A Palestinian in Brooklyn agrees to bargain his U.S. citizenship into a green-card marriage, never expecting to wed an Israeli, in Ghazi Albuliwi’s amusing indie laffer “Peace After Marriage.” Co-helmed with Bandar Albuliwi, this echt-Gotham ethnic comedy, originally titled “Only in New York,” has obvious origins in Ghazi Albuliwi’s standup roots, and while individual lines are generally punchier than the whole, it’s refreshing to see a lighthearted Muslim-Jewish romantic comedy without a heavy political agenda. The audience award at Montpellier’s Cinemed Fest gives a good indication of the pic’s appeal; targeted bicoastal theatrical play could follow rotation among smaller fests.
Arafat (Ghazi Albuliwi), 30, is a struggling actor living with his parents and suffering from a major case of sexual frustration. With no pickup technique to speak of, he’s stuck with porn and an overfamiliarity with his right hand. Dad (Hany Kamal) keeps proposing arranged marriages in New York and Palestine, but the candidates never get his sense of humor, and he ends up fleeing. Mom (Hiam Abbass) is sympathetic, but the father is the king of the house, and surely a nice Muslim girl would be the answer to everyone’s prayers.
Hoping for relief from his porn obsession, Arafat joins a support group for sexual compulsives and is taken under wing by Kenny (Mark Lucaj), who offers advice on how to get laid. Not much is working until Kenny comes up with an idea: Since Arafat is American, why not marry a woman who needs a green card? Convinced the scheme will get him money and sex, Arafat agrees, even after learning that his bride-to-be, Michaela (Einat Tubi), is a prickly Israeli.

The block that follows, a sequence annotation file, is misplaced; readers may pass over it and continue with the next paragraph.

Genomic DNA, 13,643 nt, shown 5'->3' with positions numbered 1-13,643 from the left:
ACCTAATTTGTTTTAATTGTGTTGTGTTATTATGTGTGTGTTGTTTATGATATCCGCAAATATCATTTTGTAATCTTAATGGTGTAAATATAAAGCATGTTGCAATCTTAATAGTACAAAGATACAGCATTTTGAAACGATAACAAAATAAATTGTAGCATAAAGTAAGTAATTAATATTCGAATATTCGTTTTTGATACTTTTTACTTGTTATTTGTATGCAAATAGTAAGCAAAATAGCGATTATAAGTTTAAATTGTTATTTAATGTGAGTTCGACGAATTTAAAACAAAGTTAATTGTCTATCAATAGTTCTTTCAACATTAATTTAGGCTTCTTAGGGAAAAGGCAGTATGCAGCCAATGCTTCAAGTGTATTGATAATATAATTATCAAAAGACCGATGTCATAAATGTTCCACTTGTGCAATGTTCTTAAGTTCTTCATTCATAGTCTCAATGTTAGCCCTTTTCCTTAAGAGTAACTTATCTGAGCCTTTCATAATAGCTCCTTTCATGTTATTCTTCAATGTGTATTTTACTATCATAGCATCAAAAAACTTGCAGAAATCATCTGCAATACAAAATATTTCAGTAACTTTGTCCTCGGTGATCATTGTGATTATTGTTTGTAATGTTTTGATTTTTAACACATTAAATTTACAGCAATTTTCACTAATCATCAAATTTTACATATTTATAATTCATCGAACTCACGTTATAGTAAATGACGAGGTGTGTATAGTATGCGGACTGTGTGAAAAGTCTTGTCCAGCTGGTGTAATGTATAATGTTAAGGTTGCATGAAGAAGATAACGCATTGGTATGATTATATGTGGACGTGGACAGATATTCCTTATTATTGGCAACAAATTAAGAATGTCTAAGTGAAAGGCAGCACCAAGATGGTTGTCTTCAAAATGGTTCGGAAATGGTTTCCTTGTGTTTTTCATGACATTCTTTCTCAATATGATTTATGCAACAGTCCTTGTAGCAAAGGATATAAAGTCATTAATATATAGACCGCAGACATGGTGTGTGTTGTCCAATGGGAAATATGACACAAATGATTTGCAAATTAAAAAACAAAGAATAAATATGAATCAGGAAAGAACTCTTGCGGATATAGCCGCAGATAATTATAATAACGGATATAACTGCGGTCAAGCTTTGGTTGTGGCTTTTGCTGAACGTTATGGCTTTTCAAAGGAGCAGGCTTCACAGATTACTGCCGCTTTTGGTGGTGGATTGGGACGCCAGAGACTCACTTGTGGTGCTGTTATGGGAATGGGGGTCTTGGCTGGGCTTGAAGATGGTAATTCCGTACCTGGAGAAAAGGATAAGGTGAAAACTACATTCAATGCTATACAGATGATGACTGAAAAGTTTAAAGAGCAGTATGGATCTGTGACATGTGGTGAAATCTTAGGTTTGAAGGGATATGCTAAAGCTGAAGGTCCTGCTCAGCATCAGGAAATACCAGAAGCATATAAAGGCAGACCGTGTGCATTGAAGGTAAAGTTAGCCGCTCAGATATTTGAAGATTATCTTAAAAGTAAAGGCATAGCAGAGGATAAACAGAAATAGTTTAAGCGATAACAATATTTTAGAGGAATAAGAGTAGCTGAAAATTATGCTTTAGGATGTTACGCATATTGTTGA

The pic’s early passages suffer from a lack of focus, peppered with funny lines but feeling as though the Albuliwis were trying out skits on a test audience. But “Peace After Marriage” really comes together at this point, playing off clashing cultural suppositions while tying them to the romance element; if the yuks aren’t always smoothly integrated into the dialogue, the rhythm of the film nonetheless improves as characterization comes into play.
Arafat’s bedroom at home, decorated with movie memorabilia (including a poster from “Annie Hall” and a still from Chaplin’s “The Gold Rush”), pretty much encapsulates Ghazi Albuliwi’s influences, with the addition of early-’70s screwball capers. From the clever opening credits, paying homage to Henry Mancini and “The Pink Panther,” to scenes on the streets of Manhattan that inescapably recall early-to-middle-period Woody Allen, “Peace After Marriage” wears its influences conspicuously, and though some scenes feel cartoonish or derivative, they’re enlivened by laugh-out-loud one-liners. Signaling Arafat’s acting ambitions before suddenly throwing him into an audition would have cleared up some confusion, but his tryout with a Palestinian terrorist puppet gives the pic a small, necessary jolt into the more complex issues involved.
Lensing is done in a straightforward indie style, breezily informal and suited to the material; sharper editing would give more breathing room to good lines that get lost too quickly. Music reinforces the Allen-esque feel, down to the New Orleans jazz at the end.